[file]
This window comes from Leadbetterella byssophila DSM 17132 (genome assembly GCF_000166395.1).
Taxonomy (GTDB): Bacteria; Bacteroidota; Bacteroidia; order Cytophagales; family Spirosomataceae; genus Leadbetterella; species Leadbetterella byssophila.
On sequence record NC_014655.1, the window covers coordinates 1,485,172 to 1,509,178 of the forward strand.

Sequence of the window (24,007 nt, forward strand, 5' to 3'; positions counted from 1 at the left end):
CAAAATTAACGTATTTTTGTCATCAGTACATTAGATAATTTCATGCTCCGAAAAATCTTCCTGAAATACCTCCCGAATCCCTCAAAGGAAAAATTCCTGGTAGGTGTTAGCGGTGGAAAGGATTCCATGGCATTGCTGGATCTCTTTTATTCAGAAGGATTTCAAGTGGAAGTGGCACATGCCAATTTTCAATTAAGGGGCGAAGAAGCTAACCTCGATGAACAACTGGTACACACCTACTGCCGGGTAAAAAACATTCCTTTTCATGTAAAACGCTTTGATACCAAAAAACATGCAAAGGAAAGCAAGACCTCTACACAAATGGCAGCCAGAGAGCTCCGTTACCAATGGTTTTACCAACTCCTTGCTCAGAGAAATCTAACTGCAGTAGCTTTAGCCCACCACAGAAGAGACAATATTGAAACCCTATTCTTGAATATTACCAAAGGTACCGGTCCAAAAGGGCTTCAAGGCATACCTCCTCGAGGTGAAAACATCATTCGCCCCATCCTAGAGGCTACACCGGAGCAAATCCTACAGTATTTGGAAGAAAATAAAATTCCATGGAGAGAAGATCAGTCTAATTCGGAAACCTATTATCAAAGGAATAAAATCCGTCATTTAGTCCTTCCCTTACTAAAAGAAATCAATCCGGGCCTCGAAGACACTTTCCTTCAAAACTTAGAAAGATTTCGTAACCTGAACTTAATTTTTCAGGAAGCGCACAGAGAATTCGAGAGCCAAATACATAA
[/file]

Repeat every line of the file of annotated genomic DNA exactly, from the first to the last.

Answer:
This window comes from Leadbetterella byssophila DSM 17132 (genome assembly GCF_000166395.1).
Taxonomy (GTDB): Bacteria; Bacteroidota; Bacteroidia; order Cytophagales; family Spirosomataceae; genus Leadbetterella; species Leadbetterella byssophila.
On sequence record NC_014655.1, the window covers coordinates 1,485,172 to 1,509,178 of the forward strand.

Sequence of the window (24,007 nt, forward strand, 5' to 3'; positions counted from 1 at the left end):
CAAAATTAACGTATTTTTGTCATCAGTACATTAGATAATTTCATGCTCCGAAAAATCTTCCTGAAATACCTCCCGAATCCCTCAAAGGAAAAATTCCTGGTAGGTGTTAGCGGTGGAAAGGATTCCATGGCATTGCTGGATCTCTTTTATTCAGAAGGATTTCAAGTGGAAGTGGCACATGCCAATTTTCAATTAAGGGGCGAAGAAGCTAACCTCGATGAACAACTGGTACACACCTACTGCCGGGTAAAAAACATTCCTTTTCATGTAAAACGCTTTGATACCAAAAAACATGCAAAGGAAAGCAAGACCTCTACACAAATGGCAGCCAGAGAGCTCCGTTACCAATGGTTTTACCAACTCCTTGCTCAGAGAAATCTAACTGCAGTAGCTTTAGCCCACCACAGAAGAGACAATATTGAAACCCTATTCTTGAATATTACCAAAGGTACCGGTCCAAAAGGGCTTCAAGGCATACCTCCTCGAGGTGAAAACATCATTCGCCCCATCCTAGAGGCTACACCGGAGCAAATCCTACAGTATTTGGAAGAAAATAAAATTCCATGGAGAGAAGATCAGTCTAATTCGGAAACCTATTATCAAAGGAATAAAATCCGTCATTTAGTCCTTCCCTTACTAAAAGAAATCAATCCGGGCCTCGAAGACACTTTCCTTCAAAACTTAGAAAGATTTCGTAACCTGAACTTAATTTTTCAGGAAGCGCACAGAGAATTCGAGAGCCAAATACATAA